There are urine, saliva, and blood tests available. I recommend a blood test to check free and total testosterone, IGF1 (growth hormone or HGH), estrogen, DHEA, and thyroid hormones. Other routine labs will can be conducted to further rule out other causes.
Hypogonadism (diagnosis of below normal testosterone) is a pathological state which is associated with several other factors that increase the risk of cardiovascular disease (obesity, higher waist: hip ratio; higher concentrations of glucose (blood sugar), insulin, total cholesterol, low density lipoprotein cholesterol (LDL), triglycerides, etc.). These levels of risk factors can be improved by testosterone administration [vii]. Testosterone replacement therapy in men with hypogonadism improves muscle mass, muscle bulk, and strength [viii]. One should never undergo testosterone therapy without a consultation and approval of a physician.
Low growth hormone levels may also be found. This is called “adult growth hormone deficiency” or “somatopause” and treatment options include HGH injections or secretogogues.
Pioneering studies carried out by Rudman et al. showed that GH administration to elderly subjects with low growth hormone levels resulted in reversal of many of the changes associated with GH deficiency, namely an increase in lean body mass and bone mineral density and a reduction in body fat and plasma cholesterol. Other researchers showed positive effects of GH on muscle mass, central fat, cholesterol and exercise capacity. In many instances there was a positive interaction between GH and testosterone, but it appeared that GH showed the most potent anabolic effects [ix]. Presently, however, more studies are needed to prove the absolute safety of HGH injections.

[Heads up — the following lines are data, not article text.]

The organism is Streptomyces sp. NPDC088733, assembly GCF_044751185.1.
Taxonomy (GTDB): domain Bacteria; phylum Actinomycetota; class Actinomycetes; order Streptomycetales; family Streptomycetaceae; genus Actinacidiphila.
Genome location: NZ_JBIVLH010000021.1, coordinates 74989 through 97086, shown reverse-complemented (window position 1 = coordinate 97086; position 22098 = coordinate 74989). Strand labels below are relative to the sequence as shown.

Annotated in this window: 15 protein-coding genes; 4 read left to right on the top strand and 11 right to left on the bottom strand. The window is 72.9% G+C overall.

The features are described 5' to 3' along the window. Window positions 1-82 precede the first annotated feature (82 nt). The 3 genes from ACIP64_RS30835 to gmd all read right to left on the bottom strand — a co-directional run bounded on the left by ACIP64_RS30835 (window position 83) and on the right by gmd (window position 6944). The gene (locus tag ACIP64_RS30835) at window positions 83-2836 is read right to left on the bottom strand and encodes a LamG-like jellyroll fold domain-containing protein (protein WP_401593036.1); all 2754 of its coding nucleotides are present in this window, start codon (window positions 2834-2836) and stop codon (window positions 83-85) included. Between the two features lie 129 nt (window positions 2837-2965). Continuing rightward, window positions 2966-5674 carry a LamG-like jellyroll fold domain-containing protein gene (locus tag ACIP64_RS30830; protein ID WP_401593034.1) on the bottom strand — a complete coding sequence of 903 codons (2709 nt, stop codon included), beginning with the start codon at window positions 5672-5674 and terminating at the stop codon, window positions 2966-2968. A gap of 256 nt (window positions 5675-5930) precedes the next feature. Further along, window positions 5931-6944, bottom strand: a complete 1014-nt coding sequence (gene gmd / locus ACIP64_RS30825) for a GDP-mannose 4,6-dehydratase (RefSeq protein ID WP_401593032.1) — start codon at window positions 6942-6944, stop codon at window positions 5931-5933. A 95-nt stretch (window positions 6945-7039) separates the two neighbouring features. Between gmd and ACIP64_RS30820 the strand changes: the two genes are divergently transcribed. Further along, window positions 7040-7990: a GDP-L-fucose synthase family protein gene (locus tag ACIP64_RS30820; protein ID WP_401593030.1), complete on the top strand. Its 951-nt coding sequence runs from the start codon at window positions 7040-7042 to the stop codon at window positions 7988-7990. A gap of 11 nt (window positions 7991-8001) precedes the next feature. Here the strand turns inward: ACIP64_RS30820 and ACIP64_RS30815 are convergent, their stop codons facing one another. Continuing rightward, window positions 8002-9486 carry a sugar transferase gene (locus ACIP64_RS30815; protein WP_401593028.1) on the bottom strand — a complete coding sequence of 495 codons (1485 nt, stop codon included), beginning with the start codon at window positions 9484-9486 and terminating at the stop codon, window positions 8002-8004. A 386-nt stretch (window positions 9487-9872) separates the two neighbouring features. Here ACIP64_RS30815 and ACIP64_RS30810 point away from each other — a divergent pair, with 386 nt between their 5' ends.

Do the symptoms described above fit you? For more information, contact Stephen Parcell, ND 303.884.7557.
[i] Morales A. A misnomer for a true entity. J Urol 2000; 163: 705-12.
[ii] Lund BC, Bever|Stille KA, Perry PJ. Testosterone and andropause: the feasibility of testosterone replacement therapy in elderly men. Pharmacotherapy 1999; 19: 951-6.
[iii] Basaria S, Dobs AS. Risks versus benefits of testosterone therapy in elderly men. Drug Aging 1999; 15: 131-42.
[iv] Tenover JL. Experience with testosterone replacement in the elderly. Mayo Clin Proc 2000; 75 (Suppl): S77-82.
[v] Gray A, Berlin JA, McKinley JB, Longcope C. An examination of research design effects on the association of testosterone and male ageing: results of a meta-analysis. J Clin Epidemiol 1991; 44: 671-684
[vi] Longcope C, Goldfield SRW, Brambilla DJ, McKinlay J. 1990 Androgens, estrogens, and sex hormone binding globulin in middle-aged men. J Clin Endocrinol Metab. 71:1442–1446.
[vii] Phillips GB, Pinkernell BH, Jing TY. The association of hypotestosteronaemia with coronary artery disease in men. Arterioscler Thromb 1994; 14: 701-706
[viii] Bhasin S, Storer TW, Berman N, Yarasheshi KE, Clevenger B, Phillips J, et al. Testosterone replacement increases fat-free mass and muscle size in hypogonadal men. J Clin Endocrinol Metab 1997; 82: 407-413
[ix] Savine R, Sonksen P. Growth hormone – hormone replacement for the somatopause?
Horm Res. 2000;53 Suppl 3:37-41. Review.